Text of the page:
HSIE -Stage 3- Global Interconnections and Interdependence: Aid (SSS3.7-8)
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HSIE -Stage 3- Global Interconnections and Interdependence: Aid  (SSS3.7-8)
Resources for understanding and teaching about Australia's aid programs. Fulfilling HSIE outcomes SSS3.7 and SSS3.8.
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AusAID - Home

AusAID - Home | HSIE -Stage 3- Global Interconnections and Interdependence: Aid  (SSS3.7-8) | Scoop.it

The AusAID site is a good place to find current information about the Australian government’s aid program. It answers the fundamental questions of what, how, where, why and who with its various pages and interactive map. There are pages specifically devoted to each country, specific aid issues such as education and health, how this relates to the Millennium development goals and more.

 

Some of the information provided on the site is a bit dense and may not be appropriate for the literacy levels of primary aged students, and some of the information is completely irrelevant, so there is a need for discretion. Despite these difficulties, the site is an excellent source for teachers and students to find out what aid is and more specifically what AusAID does, and who we are connected to through aid.

 

Using information from this site, students could ‘adopt’ a particular country found on the interactive aid map and find out what, how, where, why and who is involved in the process of aid. If each child chooses a different country (out of a hat if necessary) they can become the expert on that country. Using a world map (either on the IWB or a large printed or made map), students could then ‘pin’ their information to the country they have studied.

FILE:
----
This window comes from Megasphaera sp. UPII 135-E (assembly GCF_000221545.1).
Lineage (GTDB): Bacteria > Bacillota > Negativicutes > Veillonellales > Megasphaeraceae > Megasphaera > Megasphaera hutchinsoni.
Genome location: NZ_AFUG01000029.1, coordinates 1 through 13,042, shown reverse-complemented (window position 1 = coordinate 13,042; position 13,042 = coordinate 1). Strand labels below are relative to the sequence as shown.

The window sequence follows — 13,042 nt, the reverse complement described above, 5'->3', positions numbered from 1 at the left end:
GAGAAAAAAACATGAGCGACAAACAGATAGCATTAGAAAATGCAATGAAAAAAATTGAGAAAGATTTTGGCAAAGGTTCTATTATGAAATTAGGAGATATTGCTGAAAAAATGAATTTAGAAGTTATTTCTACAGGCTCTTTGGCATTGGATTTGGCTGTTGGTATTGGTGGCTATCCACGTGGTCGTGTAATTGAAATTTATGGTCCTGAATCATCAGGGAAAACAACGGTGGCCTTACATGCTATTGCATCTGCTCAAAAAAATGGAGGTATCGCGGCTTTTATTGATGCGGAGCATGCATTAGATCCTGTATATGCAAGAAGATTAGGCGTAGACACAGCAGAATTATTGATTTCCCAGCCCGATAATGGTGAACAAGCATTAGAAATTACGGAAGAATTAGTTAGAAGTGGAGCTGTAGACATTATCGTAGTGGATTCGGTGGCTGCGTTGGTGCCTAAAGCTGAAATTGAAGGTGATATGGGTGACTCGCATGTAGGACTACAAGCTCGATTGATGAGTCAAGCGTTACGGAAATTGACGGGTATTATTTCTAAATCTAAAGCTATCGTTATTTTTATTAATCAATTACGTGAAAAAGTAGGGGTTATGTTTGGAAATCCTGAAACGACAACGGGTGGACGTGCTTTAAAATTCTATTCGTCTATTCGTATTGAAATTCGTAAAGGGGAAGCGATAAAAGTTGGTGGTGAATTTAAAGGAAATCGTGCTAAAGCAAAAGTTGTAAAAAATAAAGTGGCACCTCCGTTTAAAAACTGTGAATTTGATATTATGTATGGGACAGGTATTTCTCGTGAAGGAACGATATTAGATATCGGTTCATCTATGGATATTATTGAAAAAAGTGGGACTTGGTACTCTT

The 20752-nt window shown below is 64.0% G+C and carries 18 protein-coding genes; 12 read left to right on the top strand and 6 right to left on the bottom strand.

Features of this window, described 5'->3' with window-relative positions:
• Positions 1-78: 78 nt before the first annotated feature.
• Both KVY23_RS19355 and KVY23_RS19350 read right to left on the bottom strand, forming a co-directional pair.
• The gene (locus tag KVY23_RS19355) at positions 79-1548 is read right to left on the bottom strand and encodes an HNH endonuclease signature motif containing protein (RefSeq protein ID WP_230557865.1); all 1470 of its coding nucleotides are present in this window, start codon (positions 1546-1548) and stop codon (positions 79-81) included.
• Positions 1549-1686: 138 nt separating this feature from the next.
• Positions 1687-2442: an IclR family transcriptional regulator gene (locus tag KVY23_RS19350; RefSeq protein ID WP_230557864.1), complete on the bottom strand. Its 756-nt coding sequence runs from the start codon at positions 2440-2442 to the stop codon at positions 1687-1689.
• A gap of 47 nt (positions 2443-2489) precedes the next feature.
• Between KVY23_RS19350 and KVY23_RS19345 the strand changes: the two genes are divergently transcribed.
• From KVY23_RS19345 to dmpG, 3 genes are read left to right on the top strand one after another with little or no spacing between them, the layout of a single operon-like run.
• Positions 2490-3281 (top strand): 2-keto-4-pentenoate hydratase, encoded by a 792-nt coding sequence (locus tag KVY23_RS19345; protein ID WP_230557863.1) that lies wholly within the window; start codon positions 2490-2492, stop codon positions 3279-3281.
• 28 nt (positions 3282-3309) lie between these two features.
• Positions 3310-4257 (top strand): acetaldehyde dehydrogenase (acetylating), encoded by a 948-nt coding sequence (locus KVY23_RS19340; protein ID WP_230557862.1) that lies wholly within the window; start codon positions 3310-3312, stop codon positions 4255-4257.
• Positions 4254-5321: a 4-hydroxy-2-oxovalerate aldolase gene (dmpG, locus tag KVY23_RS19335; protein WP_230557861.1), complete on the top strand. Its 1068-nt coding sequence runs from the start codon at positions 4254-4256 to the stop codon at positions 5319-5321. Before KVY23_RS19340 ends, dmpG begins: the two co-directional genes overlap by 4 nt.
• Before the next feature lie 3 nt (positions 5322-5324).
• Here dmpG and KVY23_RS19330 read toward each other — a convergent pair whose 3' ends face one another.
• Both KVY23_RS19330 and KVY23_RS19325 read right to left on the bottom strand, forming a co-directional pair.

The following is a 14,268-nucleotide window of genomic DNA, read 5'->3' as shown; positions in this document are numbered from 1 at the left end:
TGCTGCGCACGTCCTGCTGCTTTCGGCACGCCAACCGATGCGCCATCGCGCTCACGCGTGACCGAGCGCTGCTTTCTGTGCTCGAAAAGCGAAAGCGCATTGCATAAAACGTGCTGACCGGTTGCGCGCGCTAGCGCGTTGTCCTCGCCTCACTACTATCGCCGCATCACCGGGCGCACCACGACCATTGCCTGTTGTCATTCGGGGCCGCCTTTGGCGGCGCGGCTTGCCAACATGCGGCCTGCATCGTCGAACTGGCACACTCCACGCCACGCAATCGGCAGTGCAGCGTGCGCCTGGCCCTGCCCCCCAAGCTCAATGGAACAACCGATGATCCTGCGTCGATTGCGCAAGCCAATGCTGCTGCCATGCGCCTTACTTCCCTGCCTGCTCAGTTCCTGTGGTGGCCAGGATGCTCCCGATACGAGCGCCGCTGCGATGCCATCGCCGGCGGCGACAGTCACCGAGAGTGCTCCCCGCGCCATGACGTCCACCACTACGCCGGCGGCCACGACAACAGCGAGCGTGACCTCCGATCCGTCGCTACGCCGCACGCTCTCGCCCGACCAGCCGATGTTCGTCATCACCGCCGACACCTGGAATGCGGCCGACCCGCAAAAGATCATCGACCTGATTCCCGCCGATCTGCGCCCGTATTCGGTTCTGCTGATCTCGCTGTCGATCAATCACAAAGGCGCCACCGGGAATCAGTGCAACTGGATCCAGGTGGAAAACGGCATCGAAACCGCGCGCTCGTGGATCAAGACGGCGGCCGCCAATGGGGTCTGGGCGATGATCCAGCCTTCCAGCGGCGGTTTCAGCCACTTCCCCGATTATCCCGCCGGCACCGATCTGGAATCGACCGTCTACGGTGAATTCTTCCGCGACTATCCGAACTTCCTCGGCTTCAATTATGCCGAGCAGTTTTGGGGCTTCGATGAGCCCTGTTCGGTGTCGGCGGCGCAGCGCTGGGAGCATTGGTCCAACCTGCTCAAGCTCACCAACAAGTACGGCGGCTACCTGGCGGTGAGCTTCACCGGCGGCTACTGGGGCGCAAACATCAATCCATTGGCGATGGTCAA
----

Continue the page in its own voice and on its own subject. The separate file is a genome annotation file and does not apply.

This task could also satisfy other outcomes depending on how the questions were asked and how the task was presented. As well as the knowledge, the task would use skills in ‘acquiring information’, ‘using and inquiry process’ as well as values and attitudes, in ‘social justice’, ‘intercultural understanding’, ‘moral codes’ and ‘lifelong learning’.

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Australia's aid | Global Education

Australia's aid | Global Education | HSIE -Stage 3- Global Interconnections and Interdependence: Aid  (SSS3.7-8) | Scoop.it

This site, developed collaboratively by AusAID, the Global Education Project, Education Services Australia and the Asia Education Foundation provides quick facts, case studies, images, videos, more detailed information and links to other resources in relation to global education in Australian schools.

 

The site’s page about Australia’s aid provides details on how ‘Australia’ (the government) gives and how ‘Australians’ (the people) give. It addresses why and what we give, how and where it is delivered, and who is involved. The site is a good resource for both teachers and students; being simple to navigate and using language that is easy to understand, excepting some vocabulary specific to aid that would need to be discussed beforehand. The inclusion of case study videos and images adds to the appeal of this site as a resource. 

This site could be used to pre-inform the teacher; to find information and resources, as well as an in-class teaching tool, and a research platform for students, depending on the specific task.

 

Students could discuss the difference between their lives and the lives of people their age living in areas Australia provides aid to. They could potentially draw on personal or family experiences of poverty, conflict or disaster to help others understand what these things are like. A discussion or set task on the five questions why, what, how, where and who could be undertaken to better understand the reasons and the process for/of aid. 

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Australia Gives Aid

Australia's aid program assists developing countries to reduce poverty and achieve sustainable development in line with Australia's national interest. This v...

 

This youtube clip would be a helpful introduction for an upper primary class studying Australia's gobal interconnectedness. It has the message "because people need help, and we can help, Australia gives aid". It explicitily explains why we give aid, how it works, where it is sent, what we are doing, emergency responses, and who is involved in our aid programs.